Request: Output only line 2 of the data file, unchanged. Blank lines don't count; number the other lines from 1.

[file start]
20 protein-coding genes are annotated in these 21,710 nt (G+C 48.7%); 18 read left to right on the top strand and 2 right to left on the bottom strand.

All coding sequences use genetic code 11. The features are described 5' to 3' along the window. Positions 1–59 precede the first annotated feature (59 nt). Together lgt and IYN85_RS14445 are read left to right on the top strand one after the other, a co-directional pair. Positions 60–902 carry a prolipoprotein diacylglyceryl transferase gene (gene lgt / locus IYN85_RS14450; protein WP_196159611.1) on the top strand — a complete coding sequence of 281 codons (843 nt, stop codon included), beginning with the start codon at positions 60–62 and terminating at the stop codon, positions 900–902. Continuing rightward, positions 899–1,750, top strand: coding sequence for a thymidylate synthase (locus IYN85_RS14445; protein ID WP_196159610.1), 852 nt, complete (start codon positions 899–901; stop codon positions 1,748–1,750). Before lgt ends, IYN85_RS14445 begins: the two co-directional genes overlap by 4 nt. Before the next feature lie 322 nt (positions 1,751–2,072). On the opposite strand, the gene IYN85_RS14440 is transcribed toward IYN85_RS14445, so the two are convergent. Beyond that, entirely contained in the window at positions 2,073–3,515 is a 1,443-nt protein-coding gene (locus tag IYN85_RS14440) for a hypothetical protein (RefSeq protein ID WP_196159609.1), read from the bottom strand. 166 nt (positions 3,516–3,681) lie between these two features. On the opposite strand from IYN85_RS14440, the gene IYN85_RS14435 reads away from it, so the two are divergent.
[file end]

All coding sequences use genetic code 11. The features are described 5' to 3' along the window. Positions 1–59 precede the first annotated feature (59 nt). Together lgt and IYN85_RS14445 are read left to right on the top strand one after the other, a co-directional pair. Positions 60–902 carry a prolipoprotein diacylglyceryl transferase gene (gene lgt / locus IYN85_RS14450; protein WP_196159611.1) on the top strand — a complete coding sequence of 281 codons (843 nt, stop codon included), beginning with the start codon at positions 60–62 and terminating at the stop codon, positions 900–902. Continuing rightward, positions 899–1,750, top strand: coding sequence for a thymidylate synthase (locus IYN85_RS14445; protein ID WP_196159610.1), 852 nt, complete (start codon positions 899–901; stop codon positions 1,748–1,750). Before lgt ends, IYN85_RS14445 begins: the two co-directional genes overlap by 4 nt. Before the next feature lie 322 nt (positions 1,751–2,072). On the opposite strand, the gene IYN85_RS14440 is transcribed toward IYN85_RS14445, so the two are convergent. Beyond that, entirely contained in the window at positions 2,073–3,515 is a 1,443-nt protein-coding gene (locus tag IYN85_RS14440) for a hypothetical protein (RefSeq protein ID WP_196159609.1), read from the bottom strand. 166 nt (positions 3,516–3,681) lie between these two features. On the opposite strand from IYN85_RS14440, the gene IYN85_RS14435 reads away from it, so the two are divergent.